Tag Archives: meghalaya

Caves of Meghalaya

The one most interesting part of India is the North East India. Gorgeous waterfalls, one of its kind world famous One-horned Rhinos, the mighty Brahmaputra with the worlds largest river island called ‘Majuli’.

I found myself in Meghalaya recently on my trip to North East. It is home to Scotland of the East, the mighty Elephant Falls, the highest rainfall receiving place of the planet and a network of caves. Caves have always intrigued me. Mysterious and complicated as they are. Cherrapunji which is also the highest rainfall receiving place on earth houses many exotic caves. Mausmai caves being the oldest and the most mesmerizing caves and the newly opened Arwah Caves. These 2 are the most tourist frequented caves in Cherrapunjee.

I started my journey from Shillong. A taxi to the Cherrapunji caves is easily available from the police bazaar taxi stand in Shillong. A full small car as taxi should cost one around Rs 2000 for round trip. Personally I preferred to go in the monsoon season so that I could enjoy the beauty of the place on Earth receiving the highest rainfall, and Boy! was it raining?! Its was an unforgettable experience, it was raining so hard that rain had the effect of fog like haze out as we looked out of the car window screen. It had been raining non stop for 3 days already. We left early at 6:30 am for our trip to the caves with enough buffer time considering the excessive rain and low visibility. The visibility was as low as 1 feet. It took us a good 3 hours to reach the first cave on our list, the Arwah caves.

Arwah Caves

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The fish which doubles as the tiny source of water falls as well


 

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Basking in the sun on a swing in the middle of the nature walk
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Valley view from the walkway

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The make shift huts have mannequin type villagers stationed to give a human touch to the place. As we entered the cave, cave entry being wide enough, you get the mysterious feeling already. Then a flight of steel staircase took us beyond, which we had to climb down which took us further into the cave. They had water flowing at the floor, and since we went at the monsoon season it was not just water but a strong force of water sweeping our feet, clean and cold. The guide informed us that the water from the caves was drinking water and could be used for the same purpose. The first section is wide and high, it has lights fitted as well, also there is something like an upper deck of caves network as well that can be climbed from this section using staircase installed there. We did climb up into one of those smaller caves, gives you quite an attic like feeling and makes for an adventurous one as well. Once we climbed down the guide helped us further into the caves.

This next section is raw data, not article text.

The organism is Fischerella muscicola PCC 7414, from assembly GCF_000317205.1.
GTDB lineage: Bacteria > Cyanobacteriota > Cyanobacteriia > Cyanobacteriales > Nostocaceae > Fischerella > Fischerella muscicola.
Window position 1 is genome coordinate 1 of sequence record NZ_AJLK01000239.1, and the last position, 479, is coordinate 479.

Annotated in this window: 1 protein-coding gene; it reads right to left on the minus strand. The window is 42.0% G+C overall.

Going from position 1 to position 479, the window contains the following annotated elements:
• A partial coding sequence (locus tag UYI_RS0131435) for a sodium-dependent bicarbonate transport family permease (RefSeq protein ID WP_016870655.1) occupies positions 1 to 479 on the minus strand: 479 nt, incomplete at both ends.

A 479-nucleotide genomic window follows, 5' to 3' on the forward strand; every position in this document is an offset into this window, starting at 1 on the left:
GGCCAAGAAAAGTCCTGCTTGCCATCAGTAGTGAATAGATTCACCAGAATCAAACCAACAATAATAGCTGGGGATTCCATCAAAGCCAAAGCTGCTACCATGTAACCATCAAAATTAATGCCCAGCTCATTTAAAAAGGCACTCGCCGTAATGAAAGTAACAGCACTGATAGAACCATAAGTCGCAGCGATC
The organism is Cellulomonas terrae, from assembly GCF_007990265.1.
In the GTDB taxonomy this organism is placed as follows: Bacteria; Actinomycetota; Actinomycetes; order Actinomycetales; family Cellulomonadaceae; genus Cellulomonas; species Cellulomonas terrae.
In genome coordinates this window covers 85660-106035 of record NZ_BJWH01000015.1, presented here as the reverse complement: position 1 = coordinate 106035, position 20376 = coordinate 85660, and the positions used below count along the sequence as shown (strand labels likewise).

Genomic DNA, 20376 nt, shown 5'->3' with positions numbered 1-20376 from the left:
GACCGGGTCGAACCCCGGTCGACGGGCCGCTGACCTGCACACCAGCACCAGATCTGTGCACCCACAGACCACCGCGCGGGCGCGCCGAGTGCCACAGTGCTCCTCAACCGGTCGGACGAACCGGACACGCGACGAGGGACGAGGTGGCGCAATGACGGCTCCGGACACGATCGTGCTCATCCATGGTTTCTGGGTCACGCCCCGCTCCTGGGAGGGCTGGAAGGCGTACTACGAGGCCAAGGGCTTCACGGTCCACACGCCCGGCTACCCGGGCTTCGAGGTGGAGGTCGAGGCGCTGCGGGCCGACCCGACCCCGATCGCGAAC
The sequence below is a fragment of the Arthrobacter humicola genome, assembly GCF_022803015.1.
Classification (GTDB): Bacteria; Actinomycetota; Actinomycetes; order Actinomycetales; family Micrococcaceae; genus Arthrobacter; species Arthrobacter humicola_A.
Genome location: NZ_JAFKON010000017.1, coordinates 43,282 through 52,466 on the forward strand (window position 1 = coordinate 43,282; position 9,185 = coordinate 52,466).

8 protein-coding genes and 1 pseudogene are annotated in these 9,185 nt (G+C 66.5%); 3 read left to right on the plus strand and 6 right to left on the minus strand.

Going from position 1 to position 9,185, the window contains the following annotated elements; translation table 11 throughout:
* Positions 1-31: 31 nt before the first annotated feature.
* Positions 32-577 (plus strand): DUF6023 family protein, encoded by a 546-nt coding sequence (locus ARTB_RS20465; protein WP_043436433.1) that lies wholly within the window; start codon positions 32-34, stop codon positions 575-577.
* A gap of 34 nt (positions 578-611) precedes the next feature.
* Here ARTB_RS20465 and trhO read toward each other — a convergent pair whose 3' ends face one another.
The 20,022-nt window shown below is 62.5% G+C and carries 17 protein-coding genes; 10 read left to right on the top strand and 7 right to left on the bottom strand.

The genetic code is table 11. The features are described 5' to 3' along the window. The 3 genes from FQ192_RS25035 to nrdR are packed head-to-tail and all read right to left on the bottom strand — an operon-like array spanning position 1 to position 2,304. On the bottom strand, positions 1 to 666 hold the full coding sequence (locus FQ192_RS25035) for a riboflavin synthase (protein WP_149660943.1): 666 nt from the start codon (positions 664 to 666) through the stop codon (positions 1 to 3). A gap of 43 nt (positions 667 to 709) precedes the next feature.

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Monkeying around in the caves

Further was a very narrow and high passage into the caves where there are no lights and only torch light was the source, with water sweeping our feet we reached this large hall like opening. The guide told us the water flowing inside the cave was pure and fit enough for drinking. The guide also showed us fossil print embedded into the walls of the caves. Further inside, the guide pointed towards fresh stalactite formations with shape edges and shiny surface. Its was a thrilling experience. A must visit I must say.

The next one on our list is the Mausmai caves and is one of the oldest caves that was discovered and has been a tourist attraction for a really long time. We reached the location when it was raining tremendously.

The entrance to the cave was only a few flight of stairs and which us inside the cave. The maturity of the caves is prominent as the stalactites & stalagmites have huge formations and some have a glittering effect as well. Although the opening as we entered was not too big.

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Trying hard to not slip!